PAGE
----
considered the air quality guidelines developed by the WHO for
outdoor air (WHO, 2000) and estimated the maximum tolerable
pollution of indoor air by VOCs to be between 0.2 and 3.0
mg/m3, giving as recommended cumulative limit value
of 0.2 mg/m3 for VOCs not showing carcinogenic,
reprotoxic or sensitizing properties. However, because the
composition of total VOCs varies from place to place, this may
only be used as a very general indicator of indoor air quality.
Moreover, the compounds of highest concentrations are not
necessarily those with offending effects in indoor air (Wolkoff
and Nielsen, 2001).
The main problems encountered in applying the combined effect
approach is that few data are available on interactions among
more than two chemicals and they usually do not address issues
toxicity at concentrations
representative of actual human exposure. The use of PBPK and
PBPD modelling may help (ATSDR, 2002, De Rosa et al, 2004). The
use of mechanistic data derived from testing with binary
mixtures may be extrapolated to more complex mixtures by means
of PBPK models, as demonstrated with a mixture of
ethylbenzene and xylene (BTEX) (Haddad, 2000) and may be very
useful for the evaluation of metabolic interactions. In general,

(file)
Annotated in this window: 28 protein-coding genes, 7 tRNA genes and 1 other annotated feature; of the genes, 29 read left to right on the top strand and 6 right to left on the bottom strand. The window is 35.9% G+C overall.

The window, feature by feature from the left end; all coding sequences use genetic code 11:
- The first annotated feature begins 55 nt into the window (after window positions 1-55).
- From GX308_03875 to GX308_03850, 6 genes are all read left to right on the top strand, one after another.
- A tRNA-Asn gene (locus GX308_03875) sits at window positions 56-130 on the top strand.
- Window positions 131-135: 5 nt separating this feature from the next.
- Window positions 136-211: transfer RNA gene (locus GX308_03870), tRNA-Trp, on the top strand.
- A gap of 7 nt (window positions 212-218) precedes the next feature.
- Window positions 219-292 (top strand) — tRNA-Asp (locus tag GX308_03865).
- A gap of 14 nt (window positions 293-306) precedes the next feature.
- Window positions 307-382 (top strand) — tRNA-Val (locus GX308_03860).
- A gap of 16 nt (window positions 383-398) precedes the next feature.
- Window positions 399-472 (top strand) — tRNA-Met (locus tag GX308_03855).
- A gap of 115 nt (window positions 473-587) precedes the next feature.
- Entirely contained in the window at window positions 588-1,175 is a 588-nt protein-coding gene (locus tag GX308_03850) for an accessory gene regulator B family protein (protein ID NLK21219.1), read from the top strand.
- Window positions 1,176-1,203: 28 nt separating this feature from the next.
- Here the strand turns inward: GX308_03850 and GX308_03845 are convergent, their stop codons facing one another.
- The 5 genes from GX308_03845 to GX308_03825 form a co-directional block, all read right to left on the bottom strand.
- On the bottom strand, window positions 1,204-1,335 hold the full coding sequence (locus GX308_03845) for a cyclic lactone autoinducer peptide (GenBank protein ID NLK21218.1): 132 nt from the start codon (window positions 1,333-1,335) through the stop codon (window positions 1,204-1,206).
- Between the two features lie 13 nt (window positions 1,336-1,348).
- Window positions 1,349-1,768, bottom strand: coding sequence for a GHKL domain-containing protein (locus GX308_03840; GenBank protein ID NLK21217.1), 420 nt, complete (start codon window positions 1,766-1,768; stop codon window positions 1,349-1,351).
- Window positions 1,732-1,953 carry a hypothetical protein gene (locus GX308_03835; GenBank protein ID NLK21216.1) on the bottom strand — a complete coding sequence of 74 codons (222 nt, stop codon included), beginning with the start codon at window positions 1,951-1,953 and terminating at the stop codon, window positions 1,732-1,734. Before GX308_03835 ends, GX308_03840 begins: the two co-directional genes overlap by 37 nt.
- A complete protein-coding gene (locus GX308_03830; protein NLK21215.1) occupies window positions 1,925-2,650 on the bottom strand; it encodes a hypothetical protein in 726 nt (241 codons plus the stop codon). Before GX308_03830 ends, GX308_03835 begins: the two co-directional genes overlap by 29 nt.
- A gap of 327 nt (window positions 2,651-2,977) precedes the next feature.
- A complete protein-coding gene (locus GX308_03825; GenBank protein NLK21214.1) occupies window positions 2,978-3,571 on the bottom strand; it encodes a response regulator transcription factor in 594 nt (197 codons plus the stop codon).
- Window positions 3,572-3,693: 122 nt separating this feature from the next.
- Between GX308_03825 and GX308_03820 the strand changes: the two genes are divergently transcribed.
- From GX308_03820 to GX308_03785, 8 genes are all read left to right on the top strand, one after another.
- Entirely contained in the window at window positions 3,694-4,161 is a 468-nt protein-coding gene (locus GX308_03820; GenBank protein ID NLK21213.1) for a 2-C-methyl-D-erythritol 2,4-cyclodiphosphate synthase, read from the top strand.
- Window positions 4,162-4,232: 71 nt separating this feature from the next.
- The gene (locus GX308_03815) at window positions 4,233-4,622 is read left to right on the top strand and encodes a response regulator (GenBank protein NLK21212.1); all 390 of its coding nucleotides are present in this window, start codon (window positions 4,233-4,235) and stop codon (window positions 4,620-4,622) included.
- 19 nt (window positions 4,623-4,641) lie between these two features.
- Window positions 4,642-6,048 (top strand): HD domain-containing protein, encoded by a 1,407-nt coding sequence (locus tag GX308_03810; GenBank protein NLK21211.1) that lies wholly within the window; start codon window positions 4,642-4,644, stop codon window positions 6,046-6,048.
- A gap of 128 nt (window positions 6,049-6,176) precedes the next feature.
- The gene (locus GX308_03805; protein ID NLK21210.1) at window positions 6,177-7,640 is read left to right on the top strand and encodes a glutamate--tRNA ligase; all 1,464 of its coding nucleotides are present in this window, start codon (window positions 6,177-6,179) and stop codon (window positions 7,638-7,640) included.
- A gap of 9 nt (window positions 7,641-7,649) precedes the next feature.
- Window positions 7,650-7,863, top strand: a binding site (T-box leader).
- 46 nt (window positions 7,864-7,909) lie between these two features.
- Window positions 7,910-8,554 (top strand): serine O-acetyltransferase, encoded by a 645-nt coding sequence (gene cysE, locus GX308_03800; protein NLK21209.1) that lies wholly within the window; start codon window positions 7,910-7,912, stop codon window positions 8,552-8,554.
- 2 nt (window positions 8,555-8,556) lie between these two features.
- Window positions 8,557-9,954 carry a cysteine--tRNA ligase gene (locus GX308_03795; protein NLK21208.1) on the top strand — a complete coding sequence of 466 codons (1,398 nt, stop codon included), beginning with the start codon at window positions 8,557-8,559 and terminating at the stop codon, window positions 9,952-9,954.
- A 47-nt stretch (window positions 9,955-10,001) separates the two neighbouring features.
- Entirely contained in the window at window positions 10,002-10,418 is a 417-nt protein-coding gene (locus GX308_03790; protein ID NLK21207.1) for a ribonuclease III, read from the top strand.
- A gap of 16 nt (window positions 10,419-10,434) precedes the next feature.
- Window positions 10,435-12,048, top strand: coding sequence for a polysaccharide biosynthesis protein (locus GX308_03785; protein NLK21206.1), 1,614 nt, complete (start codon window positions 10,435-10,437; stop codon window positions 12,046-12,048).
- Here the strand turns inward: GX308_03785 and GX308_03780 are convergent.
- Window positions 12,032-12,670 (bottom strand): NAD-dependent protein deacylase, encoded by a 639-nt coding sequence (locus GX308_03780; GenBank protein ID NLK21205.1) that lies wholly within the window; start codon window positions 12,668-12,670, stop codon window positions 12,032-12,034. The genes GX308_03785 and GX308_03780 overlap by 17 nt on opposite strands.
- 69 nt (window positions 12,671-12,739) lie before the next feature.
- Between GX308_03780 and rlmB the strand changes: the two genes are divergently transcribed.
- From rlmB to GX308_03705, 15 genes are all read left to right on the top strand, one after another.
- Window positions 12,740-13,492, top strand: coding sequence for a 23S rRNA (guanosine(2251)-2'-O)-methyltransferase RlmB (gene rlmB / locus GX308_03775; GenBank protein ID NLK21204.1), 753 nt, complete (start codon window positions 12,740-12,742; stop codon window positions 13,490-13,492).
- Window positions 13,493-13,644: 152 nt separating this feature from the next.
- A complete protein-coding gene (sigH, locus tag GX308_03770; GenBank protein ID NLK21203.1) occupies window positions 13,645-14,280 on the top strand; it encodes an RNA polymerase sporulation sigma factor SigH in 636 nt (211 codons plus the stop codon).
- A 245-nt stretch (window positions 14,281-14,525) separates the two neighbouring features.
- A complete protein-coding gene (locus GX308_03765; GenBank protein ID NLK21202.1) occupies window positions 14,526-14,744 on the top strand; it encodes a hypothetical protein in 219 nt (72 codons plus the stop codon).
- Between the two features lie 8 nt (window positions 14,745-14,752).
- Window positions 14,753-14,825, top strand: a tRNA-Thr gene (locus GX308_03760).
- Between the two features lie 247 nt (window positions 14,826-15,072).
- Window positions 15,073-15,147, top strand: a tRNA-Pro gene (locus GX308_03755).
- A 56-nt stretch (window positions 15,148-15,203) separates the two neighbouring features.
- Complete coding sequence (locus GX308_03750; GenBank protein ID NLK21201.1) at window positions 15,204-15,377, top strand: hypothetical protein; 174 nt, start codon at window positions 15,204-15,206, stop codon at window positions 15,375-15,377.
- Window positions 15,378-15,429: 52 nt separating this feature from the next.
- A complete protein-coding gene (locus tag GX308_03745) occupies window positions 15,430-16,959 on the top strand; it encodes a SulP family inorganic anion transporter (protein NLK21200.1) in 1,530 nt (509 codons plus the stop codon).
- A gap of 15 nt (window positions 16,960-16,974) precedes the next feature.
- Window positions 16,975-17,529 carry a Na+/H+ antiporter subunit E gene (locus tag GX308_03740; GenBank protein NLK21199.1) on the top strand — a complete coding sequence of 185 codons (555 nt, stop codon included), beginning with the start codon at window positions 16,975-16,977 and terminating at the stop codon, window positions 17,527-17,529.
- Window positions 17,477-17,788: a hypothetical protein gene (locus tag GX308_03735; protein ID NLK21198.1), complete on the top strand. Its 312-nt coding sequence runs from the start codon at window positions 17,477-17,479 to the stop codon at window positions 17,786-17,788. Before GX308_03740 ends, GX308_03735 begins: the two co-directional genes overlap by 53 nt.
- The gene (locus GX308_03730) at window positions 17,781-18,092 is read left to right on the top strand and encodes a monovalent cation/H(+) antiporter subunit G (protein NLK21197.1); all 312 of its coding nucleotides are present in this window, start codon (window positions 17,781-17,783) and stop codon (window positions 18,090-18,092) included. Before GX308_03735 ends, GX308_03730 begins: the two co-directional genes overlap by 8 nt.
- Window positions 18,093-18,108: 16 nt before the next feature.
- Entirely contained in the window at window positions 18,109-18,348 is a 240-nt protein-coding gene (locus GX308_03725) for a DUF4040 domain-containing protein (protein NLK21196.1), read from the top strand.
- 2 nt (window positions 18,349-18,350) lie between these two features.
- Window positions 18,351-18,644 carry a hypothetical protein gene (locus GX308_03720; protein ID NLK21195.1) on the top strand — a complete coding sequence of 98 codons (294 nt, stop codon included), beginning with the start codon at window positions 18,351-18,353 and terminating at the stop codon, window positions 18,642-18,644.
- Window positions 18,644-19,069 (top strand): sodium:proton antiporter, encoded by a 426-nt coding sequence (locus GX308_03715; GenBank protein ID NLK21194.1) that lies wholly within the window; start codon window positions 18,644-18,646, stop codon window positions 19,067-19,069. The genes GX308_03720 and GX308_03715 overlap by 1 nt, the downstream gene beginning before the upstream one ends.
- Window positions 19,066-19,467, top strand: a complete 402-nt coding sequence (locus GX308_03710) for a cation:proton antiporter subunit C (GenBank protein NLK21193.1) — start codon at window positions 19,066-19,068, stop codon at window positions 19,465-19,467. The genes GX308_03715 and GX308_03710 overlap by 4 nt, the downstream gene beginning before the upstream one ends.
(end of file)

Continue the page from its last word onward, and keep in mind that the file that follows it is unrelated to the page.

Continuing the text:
the issue of toxicity due to chemical mixture or multiple
exposures suffers of the lack of both experimental data on the
mode/mechanisms of actions and a generally accepted strategy for
the related risk evaluation (McCarty and Borgert, 2006).
At present at the EU level there is not a general recommended
approach to conduct the
risk assessment for
chemical mixtures or for combined effects due to concomitant
exposure to different chemicals through different routes.
Altogether, the SCHER
considers that the
risk assessment which
takes into account the combined exposure and cumulative effects
of the pollutants in indoor environment is seldom possible.
Mostly, there are not enough relevant data and the available
methods may not fit the case. However, the SCHER recommends that
the possibility of combined effects is considered in the risk
assessment and they are evaluated on a case-by-case approach.
Interactions between chemicals and other factors such as
microbes are insufficiently known to provide guidance.